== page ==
Project Mercury was the USA’s first manned space program with the goal of successfully having a human orbit the earth and return safely. Built specifically for the project, Project Mercury Tracking Station No 8, otherwise known as the Muchea Tracking Station, was established in 1960 and officially opened on Friday, March 24th 1961. As well as radar and acquisition aid tracking systems, telemetry reception, and air-to-ground voice communication facilities, it was also the only Mercury Command Station outside of the US.
Muchea was managed and operated by the Australian Government’s Weapons Research Establishment of the Department of Supply on behalf of NASA and the majority of employees were government or Defence Force employees. The Station was struck by tragedy on Monday 31st, 1961 when a simulation team flying a C47 Dakota crashed after clipping trees in the hills bordering Chittering and Bullsbrook, killing the 4 crew members and injuring 3 passengers. They had been calibrating the Muchea Tracking Station in preparation for Project Mercury but had been delayed due to technical difficulties at the station and left later than expected after dusk and whilst it was raining. Pilots Bill Bowden and Peter Davis were killed on impact and Bob White and John Cook died shortly after rescuers arrived. Bill Miles, Tony Leiper, and Neil McBain survived the crash.
On 20 February 1962, orbital spaceflight, Mercury-Atlas 6 (MA-6) commenced. Astronaut John Glenn piloted his craft, Friendship 7, around the globe 3 times. The Muchea Tracking Station played an integral part in his flight and marked the first time that an Australian technician hailed a space traveller. It was during this flight that Perth earned its moniker ‘the City of Light’ as Glenn noted “a big pattern of lights,” during his first pass over of Western Australia. After Capsule Communicator, Gordon Cooper, alerted Glenn to be on the look-out for the city below and he spotted them, he went on to say, “The lights show up very well and thank everybody for turning them on, will you?”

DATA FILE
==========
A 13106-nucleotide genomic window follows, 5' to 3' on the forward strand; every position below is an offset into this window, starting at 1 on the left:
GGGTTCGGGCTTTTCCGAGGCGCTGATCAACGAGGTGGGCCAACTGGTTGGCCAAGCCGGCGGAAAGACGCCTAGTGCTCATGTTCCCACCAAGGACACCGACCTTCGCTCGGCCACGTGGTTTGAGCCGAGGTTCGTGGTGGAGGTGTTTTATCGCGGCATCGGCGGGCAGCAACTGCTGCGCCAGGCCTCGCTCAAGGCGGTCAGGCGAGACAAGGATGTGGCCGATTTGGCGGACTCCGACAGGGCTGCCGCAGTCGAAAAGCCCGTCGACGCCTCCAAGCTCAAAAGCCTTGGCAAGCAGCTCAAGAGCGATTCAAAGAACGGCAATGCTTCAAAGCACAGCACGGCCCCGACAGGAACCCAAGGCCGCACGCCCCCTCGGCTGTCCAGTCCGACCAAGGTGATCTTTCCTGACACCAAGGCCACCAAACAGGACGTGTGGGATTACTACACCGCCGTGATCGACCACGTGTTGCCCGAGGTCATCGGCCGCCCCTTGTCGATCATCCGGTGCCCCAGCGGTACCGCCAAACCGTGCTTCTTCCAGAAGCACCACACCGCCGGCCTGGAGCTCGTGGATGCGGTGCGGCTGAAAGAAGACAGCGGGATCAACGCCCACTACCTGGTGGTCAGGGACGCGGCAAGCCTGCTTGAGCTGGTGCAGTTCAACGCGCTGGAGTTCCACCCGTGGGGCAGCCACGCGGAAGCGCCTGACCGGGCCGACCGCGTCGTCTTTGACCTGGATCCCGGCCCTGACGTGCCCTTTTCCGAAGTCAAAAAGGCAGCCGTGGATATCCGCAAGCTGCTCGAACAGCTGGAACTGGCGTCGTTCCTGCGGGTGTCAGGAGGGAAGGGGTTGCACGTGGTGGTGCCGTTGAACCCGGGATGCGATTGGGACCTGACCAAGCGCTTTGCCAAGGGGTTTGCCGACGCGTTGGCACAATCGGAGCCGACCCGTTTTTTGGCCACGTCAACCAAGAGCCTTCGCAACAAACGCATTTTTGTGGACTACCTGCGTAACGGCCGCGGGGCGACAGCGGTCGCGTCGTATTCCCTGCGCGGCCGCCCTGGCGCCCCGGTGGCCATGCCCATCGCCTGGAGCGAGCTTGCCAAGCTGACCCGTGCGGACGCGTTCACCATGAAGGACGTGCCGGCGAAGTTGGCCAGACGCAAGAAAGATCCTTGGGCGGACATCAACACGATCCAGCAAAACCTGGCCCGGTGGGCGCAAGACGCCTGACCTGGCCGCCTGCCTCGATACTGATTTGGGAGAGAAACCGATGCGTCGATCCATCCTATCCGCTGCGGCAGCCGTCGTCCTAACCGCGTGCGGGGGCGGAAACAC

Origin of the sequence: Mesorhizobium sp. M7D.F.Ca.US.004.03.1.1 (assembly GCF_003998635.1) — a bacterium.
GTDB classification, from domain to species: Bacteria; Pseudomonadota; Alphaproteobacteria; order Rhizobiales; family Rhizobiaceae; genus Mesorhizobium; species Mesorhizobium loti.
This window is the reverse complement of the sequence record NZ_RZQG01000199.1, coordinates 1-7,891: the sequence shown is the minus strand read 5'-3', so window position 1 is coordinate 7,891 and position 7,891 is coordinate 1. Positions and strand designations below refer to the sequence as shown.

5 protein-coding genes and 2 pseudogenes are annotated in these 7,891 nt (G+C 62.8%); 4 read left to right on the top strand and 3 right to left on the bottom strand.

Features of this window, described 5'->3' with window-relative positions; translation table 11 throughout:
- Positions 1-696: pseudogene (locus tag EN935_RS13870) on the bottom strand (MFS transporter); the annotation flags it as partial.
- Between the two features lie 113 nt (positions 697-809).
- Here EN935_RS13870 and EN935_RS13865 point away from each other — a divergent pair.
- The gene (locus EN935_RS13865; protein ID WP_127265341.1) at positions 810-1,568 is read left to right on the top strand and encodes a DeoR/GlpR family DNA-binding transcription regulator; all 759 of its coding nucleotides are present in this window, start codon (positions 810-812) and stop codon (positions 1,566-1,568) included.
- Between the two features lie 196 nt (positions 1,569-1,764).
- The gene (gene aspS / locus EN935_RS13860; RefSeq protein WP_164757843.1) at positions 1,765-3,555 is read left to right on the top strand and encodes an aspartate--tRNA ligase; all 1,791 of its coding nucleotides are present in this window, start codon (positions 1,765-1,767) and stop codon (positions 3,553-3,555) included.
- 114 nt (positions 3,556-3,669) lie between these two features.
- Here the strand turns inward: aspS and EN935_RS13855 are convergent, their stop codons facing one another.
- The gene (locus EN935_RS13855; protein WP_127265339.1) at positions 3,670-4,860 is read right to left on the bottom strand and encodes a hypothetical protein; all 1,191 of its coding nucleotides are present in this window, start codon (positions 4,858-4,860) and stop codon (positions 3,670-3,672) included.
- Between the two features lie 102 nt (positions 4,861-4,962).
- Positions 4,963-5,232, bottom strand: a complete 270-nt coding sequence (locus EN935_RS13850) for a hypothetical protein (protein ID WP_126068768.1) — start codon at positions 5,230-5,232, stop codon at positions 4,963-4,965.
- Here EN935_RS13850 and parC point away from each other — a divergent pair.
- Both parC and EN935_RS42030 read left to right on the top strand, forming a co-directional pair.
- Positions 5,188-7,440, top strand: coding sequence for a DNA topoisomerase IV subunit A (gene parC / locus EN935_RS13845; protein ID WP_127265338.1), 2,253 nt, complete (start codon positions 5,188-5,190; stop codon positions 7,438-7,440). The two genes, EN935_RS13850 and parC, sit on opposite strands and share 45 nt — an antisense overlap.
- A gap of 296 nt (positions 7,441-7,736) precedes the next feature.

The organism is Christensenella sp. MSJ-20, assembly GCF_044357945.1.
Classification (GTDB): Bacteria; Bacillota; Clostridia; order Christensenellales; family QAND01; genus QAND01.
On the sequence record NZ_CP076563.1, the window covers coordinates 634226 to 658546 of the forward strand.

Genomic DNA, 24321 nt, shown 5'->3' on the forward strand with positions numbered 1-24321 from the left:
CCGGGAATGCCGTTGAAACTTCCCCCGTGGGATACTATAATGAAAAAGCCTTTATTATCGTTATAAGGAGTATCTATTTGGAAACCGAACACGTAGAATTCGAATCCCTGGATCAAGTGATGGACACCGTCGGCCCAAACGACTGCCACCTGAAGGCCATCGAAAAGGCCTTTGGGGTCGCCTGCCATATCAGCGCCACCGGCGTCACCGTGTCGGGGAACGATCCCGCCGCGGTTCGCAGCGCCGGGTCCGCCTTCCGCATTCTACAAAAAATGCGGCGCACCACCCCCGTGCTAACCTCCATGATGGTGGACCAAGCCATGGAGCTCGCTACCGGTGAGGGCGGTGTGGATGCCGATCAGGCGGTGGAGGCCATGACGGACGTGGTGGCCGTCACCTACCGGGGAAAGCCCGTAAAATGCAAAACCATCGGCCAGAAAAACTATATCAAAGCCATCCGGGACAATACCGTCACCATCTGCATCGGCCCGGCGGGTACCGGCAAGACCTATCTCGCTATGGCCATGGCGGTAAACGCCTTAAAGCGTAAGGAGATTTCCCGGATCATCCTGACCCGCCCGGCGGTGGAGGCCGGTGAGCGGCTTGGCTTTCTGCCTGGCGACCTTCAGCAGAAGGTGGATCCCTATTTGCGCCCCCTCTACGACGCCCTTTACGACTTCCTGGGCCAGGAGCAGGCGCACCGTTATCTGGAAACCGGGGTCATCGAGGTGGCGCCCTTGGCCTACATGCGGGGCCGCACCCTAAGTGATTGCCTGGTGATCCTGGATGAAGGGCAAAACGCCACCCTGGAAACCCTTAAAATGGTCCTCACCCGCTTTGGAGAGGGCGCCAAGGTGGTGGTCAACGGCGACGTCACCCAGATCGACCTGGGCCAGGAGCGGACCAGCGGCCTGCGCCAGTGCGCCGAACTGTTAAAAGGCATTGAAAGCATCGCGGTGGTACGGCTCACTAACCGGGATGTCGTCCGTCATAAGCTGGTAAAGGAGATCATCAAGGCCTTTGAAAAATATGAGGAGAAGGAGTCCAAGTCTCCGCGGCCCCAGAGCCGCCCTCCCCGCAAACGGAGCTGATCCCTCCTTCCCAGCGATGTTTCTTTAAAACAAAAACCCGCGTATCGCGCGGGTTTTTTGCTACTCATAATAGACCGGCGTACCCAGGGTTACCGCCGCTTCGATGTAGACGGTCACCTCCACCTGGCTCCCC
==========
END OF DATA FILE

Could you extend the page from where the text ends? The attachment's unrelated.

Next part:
After 3 more missions, Project Mercury was completed and future missions, such as Gemini and Apollo were planned. Due to different launch azimuths, Muchea would have limited visibility and so it was closed in February of 1964 and a new tacking station was established at Carnarvon. It was a brief but illustrious career for the Muchea Tracking Station and all staff received letters of thanks on behalf of NASA’s Director of Tracking and Data Acquisition, E C Buckley, from Edwin P. Hartman, NASA Senior Scientific Representative in Australia, for their service. “As you know the Mercury Program has now ended and the station is soon to be closed completely. This somewhat sad event, while giving evidence to the fast pace and changing needs of the space program, dims neither our memory nor our appreciation of those human factors that made the station great.”
I hope you’ve enjoyed these little snippets from our Chittering history as much as I have enjoyed writing them. If you want to read more about Project Mercury, drop by the library and borrow Tracking Apollo to the Moon by Hamish Lindsay or go to https://honeysucklecreek.net/other_stations/muchea/index.html